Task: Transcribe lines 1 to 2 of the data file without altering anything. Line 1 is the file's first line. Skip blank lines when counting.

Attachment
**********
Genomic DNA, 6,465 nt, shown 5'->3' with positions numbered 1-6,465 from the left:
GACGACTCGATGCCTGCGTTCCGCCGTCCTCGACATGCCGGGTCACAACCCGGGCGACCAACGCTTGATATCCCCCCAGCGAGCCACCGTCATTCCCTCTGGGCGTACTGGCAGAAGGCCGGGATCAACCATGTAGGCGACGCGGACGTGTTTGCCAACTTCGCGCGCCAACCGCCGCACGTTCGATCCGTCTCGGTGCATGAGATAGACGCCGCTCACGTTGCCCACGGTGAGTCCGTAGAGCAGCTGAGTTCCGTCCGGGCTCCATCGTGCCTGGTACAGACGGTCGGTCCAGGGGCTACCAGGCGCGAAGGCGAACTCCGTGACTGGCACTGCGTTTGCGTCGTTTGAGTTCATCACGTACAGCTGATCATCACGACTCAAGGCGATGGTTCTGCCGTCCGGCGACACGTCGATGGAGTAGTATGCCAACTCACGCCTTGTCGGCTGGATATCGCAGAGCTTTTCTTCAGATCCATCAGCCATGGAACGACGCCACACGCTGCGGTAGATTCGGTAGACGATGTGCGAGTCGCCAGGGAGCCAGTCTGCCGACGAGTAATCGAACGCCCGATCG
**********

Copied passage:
Genomic DNA, 6,465 nt, shown 5'->3' with positions numbered 1-6,465 from the left:
GACGACTCGATGCCTGCGTTCCGCCGTCCTCGACATGCCGGGTCACAACCCGGGCGACCAACGCTTGATATCCCCCCAGCGAGCCACCGTCATTCCCTCTGGGCGTACTGGCAGAAGGCCGGGATCAACCATGTAGGCGACGCGGACGTGTTTGCCAACTTCGCGCGCCAACCGCCGCACGTTCGATCCGTCTCGGTGCATGAGATAGACGCCGCTCACGTTGCCCACGGTGAGTCCGTAGAGCAGCTGAGTTCCGTCCGGGCTCCATCGTGCCTGGTACAGACGGTCGGTCCAGGGGCTACCAGGCGCGAAGGCGAACTCCGTGACTGGCACTGCGTTTGCGTCGTTTGAGTTCATCACGTACAGCTGATCATCACGACTCAAGGCGATGGTTCTGCCGTCCGGCGACACGTCGATGGAGTAGTATGCCAACTCACGCCTTGTCGGCTGGATATCGCAGAGCTTTTCTTCAGATCCATCAGCCATGGAACGACGCCACACGCTGCGGTAGATTCGGTAGACGATGTGCGAGTCGCCAGGGAGCCAGTCTGCCGACGAGTAATCGAACGCCCGATCG